Muslim women shouldn’t be afraid of the feminist tag, writes Amal Awad. We should all be striving for the empowerment of women.
Being the sole female amongst the boys in my family meant gender divisions were ever prominent growing up. I felt a little like Smurfette, just nowhere near as blonde, cute and self-assured. Apart from some hair-pulling incidents, I thought my brothers were pretty damn cool and I, naturally, wanted to do everything they could. And I probably would have if I hadn’t been fed a recurring argument from my parents when it came to, you know, doing stuff.
More specifically, I was told constantly: “You’re a girl so… you just can’t.” (Slightly paraphrased)
You can’t go to a party if the boys will be there.
You can’t wear a swimsuit to the beach beyond the age of five.
You can’t go to the movies because – actually, no, explanations weren’t part of the deal beyond the word “haram”.
Meanwhile, being Muslim meant modesty requirements began early. My mum made me wear tracksuit pants under my netball skirt (which in all honesty is something I’m not sure I’ve ever recovered from). It probably didn’t help that I was overweight, had wavering levels of self-esteem and was the sole Muslim girl in my year – and therefore the only girl who had to wear a uniform a size too big.
When I talk to my mum now, she’s rather proud that she was so strict – primarily, I think, because, in a Machiavellian twist, she feels the end justifies the means. That is, her kids turned out all right.
In the interests of full disclosure, my parents were more or less equitable in their distribution of rules. When I say my brothers could do things, I’m being generous. They were subjected to a whole bunch of regulations too, including curfews that ended before they began.
True Muslim feminism runs much deeper than the veil
But I had it a little tougher being a girl. The boys could still go swimming on a hot day. They could go out with friends on the weekend, not just to parties. They could do things that seem innocuous when you’re a boy, but seem to offend sensibilities when you wear a skirt.
Even then, I knew life wasn’t going to be an easy journey for me, not only as a female but as a Muslim expected to operate within certain religious and cultural boundaries. Universally, women are often held to a different standard than men, which, like PMS, is annoying, disadvantages women and pisses us off.
And in many ways, the challenges for Muslim women are markedly different from those of women in the West, which increases the challenge when you’re living there. It’s a point often lost in feminist debate and, childhood trauma aside (Tracksuit pants! Under a netball skirt!), my focus as an adult has shifted to greater concerns than curfew. While I feel the feminist tag can be restrictive, I am by all means dedicated to the empowerment of women.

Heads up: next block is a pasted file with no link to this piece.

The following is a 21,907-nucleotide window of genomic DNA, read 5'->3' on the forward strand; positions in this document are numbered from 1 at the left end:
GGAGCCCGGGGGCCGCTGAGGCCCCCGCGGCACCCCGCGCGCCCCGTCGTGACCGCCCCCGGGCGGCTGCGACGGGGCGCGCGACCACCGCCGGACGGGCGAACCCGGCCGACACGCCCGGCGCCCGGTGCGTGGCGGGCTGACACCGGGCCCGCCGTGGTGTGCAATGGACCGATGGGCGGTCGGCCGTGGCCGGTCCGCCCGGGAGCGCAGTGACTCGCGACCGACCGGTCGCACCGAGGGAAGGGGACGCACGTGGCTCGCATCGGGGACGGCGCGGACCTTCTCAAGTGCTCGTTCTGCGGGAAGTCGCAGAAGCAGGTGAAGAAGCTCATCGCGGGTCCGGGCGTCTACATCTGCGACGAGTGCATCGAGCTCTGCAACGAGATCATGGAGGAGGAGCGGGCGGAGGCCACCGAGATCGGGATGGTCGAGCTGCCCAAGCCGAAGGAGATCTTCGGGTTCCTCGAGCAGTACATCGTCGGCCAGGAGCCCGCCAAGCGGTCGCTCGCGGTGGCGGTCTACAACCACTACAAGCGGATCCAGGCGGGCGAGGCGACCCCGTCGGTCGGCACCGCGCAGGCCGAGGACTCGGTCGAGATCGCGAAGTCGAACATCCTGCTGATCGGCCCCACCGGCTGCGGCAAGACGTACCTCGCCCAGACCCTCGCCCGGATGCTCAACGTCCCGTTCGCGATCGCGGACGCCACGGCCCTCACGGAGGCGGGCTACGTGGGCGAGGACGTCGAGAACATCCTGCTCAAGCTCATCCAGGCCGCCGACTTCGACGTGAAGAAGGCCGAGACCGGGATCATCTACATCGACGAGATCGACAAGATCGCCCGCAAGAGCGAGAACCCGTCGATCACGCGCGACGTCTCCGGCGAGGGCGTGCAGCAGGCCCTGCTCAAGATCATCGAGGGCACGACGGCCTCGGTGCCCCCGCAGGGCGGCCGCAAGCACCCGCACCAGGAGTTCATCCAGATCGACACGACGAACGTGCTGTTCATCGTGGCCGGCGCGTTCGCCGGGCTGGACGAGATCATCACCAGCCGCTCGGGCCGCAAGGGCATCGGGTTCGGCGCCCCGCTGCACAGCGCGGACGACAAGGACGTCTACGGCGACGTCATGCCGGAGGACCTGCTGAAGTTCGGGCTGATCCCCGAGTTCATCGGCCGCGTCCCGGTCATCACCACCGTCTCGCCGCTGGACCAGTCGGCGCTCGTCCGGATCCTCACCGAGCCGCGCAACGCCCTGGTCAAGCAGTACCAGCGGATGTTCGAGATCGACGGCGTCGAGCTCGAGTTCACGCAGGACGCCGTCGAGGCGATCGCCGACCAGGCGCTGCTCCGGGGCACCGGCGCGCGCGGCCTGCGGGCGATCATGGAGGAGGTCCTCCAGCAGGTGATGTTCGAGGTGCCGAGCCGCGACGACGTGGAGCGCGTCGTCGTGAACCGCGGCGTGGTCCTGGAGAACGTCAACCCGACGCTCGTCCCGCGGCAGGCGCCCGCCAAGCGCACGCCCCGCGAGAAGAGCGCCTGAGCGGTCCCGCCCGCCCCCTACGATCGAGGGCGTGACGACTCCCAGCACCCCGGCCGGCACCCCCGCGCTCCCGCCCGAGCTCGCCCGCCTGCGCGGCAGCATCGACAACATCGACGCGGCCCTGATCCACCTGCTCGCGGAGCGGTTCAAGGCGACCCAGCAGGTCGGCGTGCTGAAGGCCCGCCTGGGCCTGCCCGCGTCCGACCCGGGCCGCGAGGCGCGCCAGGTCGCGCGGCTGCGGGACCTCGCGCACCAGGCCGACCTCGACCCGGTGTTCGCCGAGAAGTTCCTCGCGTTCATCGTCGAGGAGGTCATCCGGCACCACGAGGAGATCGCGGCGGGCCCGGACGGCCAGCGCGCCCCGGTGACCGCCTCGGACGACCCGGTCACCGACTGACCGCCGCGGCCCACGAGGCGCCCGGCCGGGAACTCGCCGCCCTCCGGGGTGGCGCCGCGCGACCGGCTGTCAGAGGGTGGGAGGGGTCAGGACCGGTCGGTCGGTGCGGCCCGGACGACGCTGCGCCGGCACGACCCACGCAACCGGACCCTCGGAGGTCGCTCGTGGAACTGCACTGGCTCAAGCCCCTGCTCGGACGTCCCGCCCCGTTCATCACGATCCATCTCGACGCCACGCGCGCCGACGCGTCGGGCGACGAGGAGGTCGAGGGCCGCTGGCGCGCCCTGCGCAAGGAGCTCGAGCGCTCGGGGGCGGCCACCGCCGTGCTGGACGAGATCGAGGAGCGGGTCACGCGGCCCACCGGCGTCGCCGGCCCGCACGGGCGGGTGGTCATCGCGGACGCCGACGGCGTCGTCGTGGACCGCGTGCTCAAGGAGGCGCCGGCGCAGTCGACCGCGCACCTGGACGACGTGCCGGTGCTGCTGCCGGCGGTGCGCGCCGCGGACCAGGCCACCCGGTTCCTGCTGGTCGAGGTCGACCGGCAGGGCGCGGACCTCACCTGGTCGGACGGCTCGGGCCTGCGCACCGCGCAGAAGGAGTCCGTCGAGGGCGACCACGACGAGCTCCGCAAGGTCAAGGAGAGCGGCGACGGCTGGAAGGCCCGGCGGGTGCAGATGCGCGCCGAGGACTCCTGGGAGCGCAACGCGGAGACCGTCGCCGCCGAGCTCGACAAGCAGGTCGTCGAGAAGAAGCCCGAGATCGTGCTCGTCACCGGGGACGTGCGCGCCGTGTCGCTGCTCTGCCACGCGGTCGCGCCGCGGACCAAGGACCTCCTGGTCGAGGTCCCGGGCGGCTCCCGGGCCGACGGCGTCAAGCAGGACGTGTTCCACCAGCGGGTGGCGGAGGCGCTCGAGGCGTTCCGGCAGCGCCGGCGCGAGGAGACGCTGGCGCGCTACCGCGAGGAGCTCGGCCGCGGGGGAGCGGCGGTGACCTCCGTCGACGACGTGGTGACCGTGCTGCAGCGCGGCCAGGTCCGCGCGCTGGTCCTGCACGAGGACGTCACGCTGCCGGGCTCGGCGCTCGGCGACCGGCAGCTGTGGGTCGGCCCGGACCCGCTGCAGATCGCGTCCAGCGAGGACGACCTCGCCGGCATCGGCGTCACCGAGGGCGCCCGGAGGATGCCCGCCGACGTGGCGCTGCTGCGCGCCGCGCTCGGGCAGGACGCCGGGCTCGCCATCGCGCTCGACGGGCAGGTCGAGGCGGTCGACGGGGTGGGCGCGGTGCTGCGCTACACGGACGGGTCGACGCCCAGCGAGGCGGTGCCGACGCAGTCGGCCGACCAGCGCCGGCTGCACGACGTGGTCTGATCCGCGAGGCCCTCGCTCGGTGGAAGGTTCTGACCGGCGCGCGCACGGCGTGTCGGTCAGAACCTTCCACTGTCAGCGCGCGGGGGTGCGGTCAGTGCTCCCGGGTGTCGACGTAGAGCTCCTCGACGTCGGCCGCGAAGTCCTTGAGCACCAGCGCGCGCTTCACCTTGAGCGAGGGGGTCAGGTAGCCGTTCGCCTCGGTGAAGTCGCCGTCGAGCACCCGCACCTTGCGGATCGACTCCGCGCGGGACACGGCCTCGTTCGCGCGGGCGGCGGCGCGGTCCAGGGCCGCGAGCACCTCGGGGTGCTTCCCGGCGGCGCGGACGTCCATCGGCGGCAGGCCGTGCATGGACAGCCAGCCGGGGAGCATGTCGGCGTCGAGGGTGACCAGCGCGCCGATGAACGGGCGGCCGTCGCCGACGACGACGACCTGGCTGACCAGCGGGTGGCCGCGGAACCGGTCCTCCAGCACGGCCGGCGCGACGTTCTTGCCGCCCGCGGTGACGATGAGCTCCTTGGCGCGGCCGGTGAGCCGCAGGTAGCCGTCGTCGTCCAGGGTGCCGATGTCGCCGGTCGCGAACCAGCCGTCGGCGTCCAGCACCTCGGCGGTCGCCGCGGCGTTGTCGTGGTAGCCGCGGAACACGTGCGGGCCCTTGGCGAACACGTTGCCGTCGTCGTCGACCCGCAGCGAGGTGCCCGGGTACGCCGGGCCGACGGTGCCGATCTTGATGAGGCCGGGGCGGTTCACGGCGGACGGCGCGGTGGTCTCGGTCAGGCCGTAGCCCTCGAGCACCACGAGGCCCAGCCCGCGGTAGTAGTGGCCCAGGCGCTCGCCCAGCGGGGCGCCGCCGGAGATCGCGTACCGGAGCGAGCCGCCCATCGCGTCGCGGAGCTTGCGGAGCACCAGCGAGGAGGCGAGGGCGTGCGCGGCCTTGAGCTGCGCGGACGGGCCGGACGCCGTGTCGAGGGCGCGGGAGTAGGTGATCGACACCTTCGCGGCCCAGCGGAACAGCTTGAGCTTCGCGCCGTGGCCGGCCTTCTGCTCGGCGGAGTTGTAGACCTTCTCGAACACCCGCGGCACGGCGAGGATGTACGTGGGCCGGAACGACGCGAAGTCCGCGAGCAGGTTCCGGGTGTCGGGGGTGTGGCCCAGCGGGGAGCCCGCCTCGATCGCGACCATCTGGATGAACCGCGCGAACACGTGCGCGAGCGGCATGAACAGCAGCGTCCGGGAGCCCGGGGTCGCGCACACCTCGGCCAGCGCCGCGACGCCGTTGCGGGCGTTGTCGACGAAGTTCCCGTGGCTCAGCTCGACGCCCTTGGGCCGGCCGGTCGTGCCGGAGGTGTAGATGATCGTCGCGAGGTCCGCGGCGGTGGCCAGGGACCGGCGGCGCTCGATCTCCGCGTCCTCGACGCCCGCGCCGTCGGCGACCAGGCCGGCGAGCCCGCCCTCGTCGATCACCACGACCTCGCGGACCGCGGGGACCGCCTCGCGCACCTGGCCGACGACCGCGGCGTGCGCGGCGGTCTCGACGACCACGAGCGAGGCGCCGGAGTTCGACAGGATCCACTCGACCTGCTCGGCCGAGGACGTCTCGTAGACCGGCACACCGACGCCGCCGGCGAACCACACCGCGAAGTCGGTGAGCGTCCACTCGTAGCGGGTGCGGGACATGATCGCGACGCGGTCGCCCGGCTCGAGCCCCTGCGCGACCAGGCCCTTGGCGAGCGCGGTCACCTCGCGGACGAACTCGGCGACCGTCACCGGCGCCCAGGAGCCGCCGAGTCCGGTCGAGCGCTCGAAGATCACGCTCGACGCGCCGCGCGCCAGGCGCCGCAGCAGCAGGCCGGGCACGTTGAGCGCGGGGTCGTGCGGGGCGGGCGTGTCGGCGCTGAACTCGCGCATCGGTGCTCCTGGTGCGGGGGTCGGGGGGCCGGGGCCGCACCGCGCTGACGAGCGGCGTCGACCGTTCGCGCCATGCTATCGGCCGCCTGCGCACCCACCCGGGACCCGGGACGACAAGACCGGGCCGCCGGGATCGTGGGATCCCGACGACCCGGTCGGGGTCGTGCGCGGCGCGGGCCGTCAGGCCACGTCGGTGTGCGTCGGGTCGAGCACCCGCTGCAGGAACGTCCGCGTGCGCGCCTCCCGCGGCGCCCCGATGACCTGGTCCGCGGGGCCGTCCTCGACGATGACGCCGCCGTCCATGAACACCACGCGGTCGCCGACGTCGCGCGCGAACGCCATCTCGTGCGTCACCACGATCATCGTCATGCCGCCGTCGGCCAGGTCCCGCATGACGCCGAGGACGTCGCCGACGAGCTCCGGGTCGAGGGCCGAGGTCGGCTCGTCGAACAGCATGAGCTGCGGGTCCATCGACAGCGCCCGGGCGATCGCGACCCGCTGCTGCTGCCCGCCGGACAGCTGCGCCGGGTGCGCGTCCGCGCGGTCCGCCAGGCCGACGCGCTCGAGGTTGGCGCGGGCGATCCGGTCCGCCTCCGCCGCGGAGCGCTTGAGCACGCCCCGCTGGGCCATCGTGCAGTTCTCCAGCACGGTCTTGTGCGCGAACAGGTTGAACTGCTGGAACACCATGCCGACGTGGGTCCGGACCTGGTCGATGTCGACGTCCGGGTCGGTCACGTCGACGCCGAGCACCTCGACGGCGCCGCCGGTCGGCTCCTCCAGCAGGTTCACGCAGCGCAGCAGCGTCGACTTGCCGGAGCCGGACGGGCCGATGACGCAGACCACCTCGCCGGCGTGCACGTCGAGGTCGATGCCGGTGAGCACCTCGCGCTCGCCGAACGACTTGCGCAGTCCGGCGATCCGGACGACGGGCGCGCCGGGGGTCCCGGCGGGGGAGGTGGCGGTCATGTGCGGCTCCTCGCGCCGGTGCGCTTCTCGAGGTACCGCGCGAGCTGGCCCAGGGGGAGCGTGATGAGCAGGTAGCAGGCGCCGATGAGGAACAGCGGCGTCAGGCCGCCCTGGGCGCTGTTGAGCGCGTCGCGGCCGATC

Much ink has been spilled on discussions about Muslim women, particularly how they dress and live. But I’d argue that true Muslim feminism runs much deeper than the veil. It is, in many cases, a crusade to reclaim God-given rights. It’s a basic redress to have essential human rights, to have a life without the “You’re a girl so…” tag.
But I think we have an issue with branding ourselves as feminists. It’s a dirty word to many, and one associated with those evil Western women who seek equality, and equity in the workplace, and not to be body-shamed in public, etcetera and so on. I remember one Muslim guy making reference to “feminist scumbags” when we were talking about marriage. It didn’t exactly endear him to me.
It’s easy to think Muslim women around the world are awaiting salvation in Western ideals
While there are certainly core feminist issues that translate globally, it’s just not one-size-fits-all.
In the West, women are fighting, and rightly so. They’re angry at the persistent sexism in media and society. They want greater gender diversity on boards. They want to be able to dress as they please without attracting censure. They want feminism to not be a thing – as long as it’s a cause, we’re ten steps behind.
It’s easy to think Muslim women around the world are awaiting salvation in Western ideals because a cursory glance doesn’t reveal much about their true state and the feminism that represents them. But the issues run deeper for us. And we need to not be afraid to talk about women’s issues.
In some parts of the Middle East, for example, the women are as “Western” as they come, as I learned during my last visit to Jordan several years ago. I came across women, including “muhajababes” – girls in chic outfits and barely-there headscarves, toting designer bags – who were more “empowered” than me at the time. They dressed up, went out until all hours of the night, and went out with guys, in groups or alone.
In stark contrast is the appalling situation in Saudi Arabia, where women aren’t permitted the most basic of rights as a human being, let alone as a woman. That corner of the world requires a different brand of feminism.
It wasn’t so long ago that Manal al-Sharif launched her crusade to get females driving in Saudi Arabia, bravely uploading footage to YouTube of herself driving, and getting chucked in jail for her trouble. She was lauded as a game-changer and honored by Time as one of 2012’s most influential people.
Now there are 30 women appointed to an advisory Shura council. Soon women will have the vote.
Some argue this is all surface change; that inherently, little – if anything – has truly shifted. And perhaps it’s not as meaningful or profound a shift as we’d like.
But I’m not convinced it doesn’t matter, that people will never change. Muslim women shouldn’t stop working for the empowerment of women. This is important. This is life. This is what Islam has given us. These are your sisters.
There is a long way to go, but getting the vote is a place to start.